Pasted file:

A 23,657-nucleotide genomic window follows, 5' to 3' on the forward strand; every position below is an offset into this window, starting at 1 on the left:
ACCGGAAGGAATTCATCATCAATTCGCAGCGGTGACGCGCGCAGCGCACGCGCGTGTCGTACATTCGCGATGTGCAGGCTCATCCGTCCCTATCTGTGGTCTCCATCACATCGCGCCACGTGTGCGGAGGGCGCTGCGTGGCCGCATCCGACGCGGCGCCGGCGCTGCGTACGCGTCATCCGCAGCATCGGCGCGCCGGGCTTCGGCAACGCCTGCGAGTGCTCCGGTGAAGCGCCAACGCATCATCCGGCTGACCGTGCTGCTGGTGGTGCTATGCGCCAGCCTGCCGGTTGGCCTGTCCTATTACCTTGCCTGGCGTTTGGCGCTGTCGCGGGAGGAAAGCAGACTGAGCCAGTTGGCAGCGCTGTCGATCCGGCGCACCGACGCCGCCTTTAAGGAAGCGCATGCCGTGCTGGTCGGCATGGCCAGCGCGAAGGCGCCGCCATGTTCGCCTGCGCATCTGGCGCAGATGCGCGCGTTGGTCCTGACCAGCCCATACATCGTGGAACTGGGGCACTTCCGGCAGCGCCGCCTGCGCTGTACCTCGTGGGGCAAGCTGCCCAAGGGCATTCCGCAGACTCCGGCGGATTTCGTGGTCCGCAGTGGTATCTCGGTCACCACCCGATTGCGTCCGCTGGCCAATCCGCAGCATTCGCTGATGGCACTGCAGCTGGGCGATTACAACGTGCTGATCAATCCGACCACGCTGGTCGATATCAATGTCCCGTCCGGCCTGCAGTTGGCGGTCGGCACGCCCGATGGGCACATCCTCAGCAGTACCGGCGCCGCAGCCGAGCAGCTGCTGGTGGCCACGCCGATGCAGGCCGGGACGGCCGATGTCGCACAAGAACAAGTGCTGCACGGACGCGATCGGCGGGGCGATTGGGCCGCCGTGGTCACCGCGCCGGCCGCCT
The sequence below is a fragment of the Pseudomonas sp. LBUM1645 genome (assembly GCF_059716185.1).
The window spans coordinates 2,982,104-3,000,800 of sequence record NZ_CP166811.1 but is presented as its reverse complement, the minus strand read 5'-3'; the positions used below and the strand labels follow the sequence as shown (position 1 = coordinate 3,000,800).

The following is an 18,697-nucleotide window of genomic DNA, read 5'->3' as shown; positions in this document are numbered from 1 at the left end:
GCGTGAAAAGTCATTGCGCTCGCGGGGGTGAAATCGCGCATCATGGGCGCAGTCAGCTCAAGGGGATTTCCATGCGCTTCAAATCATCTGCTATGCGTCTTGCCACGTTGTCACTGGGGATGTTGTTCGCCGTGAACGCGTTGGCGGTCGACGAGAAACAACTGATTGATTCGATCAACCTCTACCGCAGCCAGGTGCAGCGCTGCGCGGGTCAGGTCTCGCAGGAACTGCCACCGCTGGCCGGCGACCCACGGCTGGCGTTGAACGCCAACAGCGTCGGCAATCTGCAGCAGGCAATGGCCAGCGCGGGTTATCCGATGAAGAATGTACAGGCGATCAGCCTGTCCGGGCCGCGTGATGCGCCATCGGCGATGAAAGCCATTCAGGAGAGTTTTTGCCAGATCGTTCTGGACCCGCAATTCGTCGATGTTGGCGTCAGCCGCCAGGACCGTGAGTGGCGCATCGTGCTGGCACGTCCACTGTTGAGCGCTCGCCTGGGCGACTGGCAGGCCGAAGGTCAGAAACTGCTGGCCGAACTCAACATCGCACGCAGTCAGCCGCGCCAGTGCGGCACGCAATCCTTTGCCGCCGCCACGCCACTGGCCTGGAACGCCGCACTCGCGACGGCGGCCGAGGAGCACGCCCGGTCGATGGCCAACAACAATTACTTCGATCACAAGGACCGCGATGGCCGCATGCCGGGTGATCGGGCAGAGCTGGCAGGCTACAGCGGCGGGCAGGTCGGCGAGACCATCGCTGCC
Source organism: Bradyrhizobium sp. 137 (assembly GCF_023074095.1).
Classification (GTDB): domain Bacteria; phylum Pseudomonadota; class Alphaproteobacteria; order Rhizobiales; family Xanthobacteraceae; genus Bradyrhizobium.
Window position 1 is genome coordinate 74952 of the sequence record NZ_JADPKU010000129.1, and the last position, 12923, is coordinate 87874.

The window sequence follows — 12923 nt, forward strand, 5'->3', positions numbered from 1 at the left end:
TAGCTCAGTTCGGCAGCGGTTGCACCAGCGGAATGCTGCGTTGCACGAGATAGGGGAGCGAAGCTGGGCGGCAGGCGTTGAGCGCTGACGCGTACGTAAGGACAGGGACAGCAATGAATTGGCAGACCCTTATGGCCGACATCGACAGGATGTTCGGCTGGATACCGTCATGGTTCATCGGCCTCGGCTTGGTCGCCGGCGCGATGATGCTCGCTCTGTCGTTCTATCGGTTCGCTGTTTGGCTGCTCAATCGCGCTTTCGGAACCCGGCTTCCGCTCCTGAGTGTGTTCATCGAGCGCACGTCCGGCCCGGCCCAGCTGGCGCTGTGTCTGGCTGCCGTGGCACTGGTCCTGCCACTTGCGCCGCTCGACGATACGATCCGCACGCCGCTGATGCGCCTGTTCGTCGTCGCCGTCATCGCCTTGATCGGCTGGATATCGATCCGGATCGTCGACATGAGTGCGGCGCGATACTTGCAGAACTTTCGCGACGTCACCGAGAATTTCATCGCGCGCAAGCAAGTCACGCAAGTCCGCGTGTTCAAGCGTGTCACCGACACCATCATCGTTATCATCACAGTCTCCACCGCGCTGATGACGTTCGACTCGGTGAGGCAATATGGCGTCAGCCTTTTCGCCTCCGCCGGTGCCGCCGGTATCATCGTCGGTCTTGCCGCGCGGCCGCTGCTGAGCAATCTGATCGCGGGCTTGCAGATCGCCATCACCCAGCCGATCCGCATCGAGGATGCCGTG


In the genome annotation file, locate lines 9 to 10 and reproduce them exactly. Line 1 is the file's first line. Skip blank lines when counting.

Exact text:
Window position 1 is genome coordinate 74952 of the sequence record NZ_JADPKU010000129.1, and the last position, 12923, is coordinate 87874.

The window sequence follows — 12923 nt, forward strand, 5'->3', positions numbered from 1 at the left end: